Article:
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Jerry Hairston

November 7, 2017

Jerry Hairston

Jerry Hairston is smiling here, who knows at what, or why. There’s a gleam of sunshine on his batting helmet, and sunshine too on parts of his away uniform and on the blurry crowd behind him. To me it’s a quietly happy moment, a man thinking about something amusing as he takes a lazy fake swing in the sunshine.

There may be some baseball card detectives who can pinpoint the location of this photo. I can only take a guess that the photograph was taken in Oakland, based on my general sense that a lot of card photos back in those days were taken by a Bay Area photographer named Doug McWilliams.

Jerry Hairston split time between the majors and the minors in 1975, when the photo for this 1976 card was probably taken, and in fact a possible angle for this essay, or whatever it is, could be that Jerry Hairston split time between the majors and the minors every single year of his career from his first call-up in 1973 until 1977, when he split time between two major league teams, and then after that year he dropped out of the majors altogether and played for three years in the Mexican League, a departure from the majors that must have seemed to anyone paying attention, if anyone was paying attention, which they probably weren’t, to be evidence that Hairston’s habit of periodically dropping out of sight throughout the course of a major league season had become permanent, but amazingly he returned to the majors in 1982 and stayed there for several more years, never once during that improbable resurrection suffering another demotion to the minors: the onetime utility infielder became a bit of a fixture, a pinch-hitting specialist, an expert, a pro. Yes, that could have been the point of this appreciation, and maybe it’s part of it, but really all I was going to say was that though Jerry Hairston shuttled between the minors and the majors in 1975, he was with the team during a late-September visit to Oakland, where perhaps this photograph was taken. If it was taken there, Jerry Hairston could conceivably, pun intended, have been aware at this moment that he was about eight months away from becoming a father of a child, boy as it turned out, who would be named Jerry Hairston, Jr.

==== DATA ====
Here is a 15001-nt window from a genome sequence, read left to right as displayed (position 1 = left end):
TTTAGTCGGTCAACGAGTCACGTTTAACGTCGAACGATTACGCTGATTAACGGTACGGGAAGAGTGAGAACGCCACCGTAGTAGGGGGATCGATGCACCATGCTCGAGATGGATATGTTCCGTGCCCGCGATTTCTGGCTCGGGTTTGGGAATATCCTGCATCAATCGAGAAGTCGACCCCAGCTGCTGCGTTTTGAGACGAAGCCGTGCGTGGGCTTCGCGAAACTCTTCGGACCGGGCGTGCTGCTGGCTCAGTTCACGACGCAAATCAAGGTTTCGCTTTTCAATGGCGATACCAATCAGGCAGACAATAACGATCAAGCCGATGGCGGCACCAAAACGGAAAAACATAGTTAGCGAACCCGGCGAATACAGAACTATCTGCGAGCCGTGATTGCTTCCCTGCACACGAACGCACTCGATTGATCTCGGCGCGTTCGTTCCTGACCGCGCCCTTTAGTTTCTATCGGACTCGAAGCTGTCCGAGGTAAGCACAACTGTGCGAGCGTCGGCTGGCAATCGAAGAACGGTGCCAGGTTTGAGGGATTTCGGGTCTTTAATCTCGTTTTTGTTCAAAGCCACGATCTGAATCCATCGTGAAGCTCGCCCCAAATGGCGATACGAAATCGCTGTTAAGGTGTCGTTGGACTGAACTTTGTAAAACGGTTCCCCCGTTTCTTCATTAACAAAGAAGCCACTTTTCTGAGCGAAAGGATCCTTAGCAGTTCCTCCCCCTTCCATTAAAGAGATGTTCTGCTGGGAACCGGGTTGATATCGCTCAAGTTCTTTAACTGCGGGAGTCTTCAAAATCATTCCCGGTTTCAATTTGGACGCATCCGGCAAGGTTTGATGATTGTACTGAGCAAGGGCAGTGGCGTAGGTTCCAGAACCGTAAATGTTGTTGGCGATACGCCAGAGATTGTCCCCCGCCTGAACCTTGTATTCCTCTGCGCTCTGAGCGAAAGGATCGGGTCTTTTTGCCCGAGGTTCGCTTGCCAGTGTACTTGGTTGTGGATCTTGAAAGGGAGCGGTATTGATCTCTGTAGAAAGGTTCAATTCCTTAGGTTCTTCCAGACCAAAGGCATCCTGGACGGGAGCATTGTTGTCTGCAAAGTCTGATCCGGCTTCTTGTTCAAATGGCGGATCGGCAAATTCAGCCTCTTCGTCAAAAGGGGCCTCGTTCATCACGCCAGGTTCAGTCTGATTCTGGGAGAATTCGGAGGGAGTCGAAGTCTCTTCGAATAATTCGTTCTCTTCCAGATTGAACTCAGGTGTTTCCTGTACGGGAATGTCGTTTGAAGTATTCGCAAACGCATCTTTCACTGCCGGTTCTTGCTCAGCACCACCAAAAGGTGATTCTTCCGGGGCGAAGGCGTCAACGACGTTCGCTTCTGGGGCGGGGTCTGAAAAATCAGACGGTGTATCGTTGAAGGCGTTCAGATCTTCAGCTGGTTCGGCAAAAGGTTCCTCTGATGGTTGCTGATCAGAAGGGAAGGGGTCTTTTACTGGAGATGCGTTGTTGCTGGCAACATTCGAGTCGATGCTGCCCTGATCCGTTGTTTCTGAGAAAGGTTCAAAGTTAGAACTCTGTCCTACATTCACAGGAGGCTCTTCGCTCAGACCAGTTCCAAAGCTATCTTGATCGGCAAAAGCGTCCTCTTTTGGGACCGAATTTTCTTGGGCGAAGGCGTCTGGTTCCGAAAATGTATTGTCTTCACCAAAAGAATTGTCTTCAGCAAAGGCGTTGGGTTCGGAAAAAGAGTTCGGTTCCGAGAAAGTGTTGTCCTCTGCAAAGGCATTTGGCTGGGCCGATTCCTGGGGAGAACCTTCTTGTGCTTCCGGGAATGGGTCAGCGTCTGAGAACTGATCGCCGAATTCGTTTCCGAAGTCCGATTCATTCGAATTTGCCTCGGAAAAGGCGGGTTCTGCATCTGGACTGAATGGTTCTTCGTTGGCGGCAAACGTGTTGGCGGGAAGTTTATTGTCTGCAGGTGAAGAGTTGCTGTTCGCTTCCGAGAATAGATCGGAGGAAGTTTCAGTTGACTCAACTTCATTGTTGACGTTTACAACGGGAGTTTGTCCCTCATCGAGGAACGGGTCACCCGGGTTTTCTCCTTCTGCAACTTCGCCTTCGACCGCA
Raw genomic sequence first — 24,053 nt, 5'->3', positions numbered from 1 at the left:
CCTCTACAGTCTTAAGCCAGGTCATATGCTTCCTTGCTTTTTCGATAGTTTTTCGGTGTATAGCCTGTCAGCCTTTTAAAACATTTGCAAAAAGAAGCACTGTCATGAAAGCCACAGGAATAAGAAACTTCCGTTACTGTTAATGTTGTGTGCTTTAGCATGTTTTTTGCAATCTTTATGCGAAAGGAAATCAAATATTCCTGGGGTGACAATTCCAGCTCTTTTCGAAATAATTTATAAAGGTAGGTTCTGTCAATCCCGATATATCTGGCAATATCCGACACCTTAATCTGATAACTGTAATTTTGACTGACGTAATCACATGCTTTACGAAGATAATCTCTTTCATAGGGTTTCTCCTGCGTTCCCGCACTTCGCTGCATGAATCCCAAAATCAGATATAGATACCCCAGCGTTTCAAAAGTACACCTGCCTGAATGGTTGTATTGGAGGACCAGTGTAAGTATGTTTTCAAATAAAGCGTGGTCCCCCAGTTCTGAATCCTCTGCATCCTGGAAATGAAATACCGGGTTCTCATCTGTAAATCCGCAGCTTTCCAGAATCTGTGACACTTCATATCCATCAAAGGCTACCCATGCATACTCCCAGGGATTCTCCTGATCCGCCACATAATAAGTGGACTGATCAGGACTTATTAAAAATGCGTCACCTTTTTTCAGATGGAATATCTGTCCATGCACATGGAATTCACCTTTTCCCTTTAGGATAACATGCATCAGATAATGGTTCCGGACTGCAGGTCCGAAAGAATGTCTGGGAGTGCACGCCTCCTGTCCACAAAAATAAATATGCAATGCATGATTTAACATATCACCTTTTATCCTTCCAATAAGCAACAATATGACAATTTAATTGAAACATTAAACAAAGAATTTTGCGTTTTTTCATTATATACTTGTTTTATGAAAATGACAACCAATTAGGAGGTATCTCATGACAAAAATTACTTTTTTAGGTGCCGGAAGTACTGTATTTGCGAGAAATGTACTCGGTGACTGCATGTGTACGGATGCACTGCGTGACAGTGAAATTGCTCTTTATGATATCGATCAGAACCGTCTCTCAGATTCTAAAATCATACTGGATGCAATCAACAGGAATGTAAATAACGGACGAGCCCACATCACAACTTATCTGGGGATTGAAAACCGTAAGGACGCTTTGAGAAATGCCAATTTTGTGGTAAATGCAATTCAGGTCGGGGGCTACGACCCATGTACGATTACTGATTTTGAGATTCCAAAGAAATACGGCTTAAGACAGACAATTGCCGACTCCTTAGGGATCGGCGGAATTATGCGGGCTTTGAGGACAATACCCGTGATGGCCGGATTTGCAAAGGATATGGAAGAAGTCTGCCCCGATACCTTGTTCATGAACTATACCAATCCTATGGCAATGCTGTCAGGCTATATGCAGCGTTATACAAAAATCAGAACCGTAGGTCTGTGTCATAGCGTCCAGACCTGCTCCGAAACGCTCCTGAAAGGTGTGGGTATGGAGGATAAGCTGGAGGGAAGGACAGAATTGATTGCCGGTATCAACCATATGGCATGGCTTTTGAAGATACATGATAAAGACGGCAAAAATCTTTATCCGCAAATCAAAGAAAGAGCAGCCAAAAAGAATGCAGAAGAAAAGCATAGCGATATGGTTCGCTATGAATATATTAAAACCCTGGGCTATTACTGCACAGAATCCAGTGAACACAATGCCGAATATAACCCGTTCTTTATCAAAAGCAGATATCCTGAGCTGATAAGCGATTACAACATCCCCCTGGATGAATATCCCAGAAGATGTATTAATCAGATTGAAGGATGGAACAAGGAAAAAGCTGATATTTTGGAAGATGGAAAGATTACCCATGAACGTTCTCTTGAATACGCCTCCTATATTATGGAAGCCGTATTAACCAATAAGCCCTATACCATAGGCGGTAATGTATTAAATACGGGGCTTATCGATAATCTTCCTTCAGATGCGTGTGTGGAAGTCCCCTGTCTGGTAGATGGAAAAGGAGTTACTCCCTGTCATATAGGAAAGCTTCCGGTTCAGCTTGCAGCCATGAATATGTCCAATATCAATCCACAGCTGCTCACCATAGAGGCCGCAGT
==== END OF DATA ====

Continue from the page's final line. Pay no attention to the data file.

The awareness of this kind of news is certainly something that can make a guy smile. It made me smile too, when it was my turn with that knowledge. It made me do a lot of other things, too, most of them in the family of panic. But there’s a certain feeling of something taking hold inside you, a more powerful tugging than you’ve felt before, as you walk around through sunshine and darkness, through the unstoppable flickering between major and minor, certainty and doubt, rising and falling. You take your usual swing and it feels empty, strange, unlike anything you’ve felt. But you know, ultimately, that now you have to keep swinging.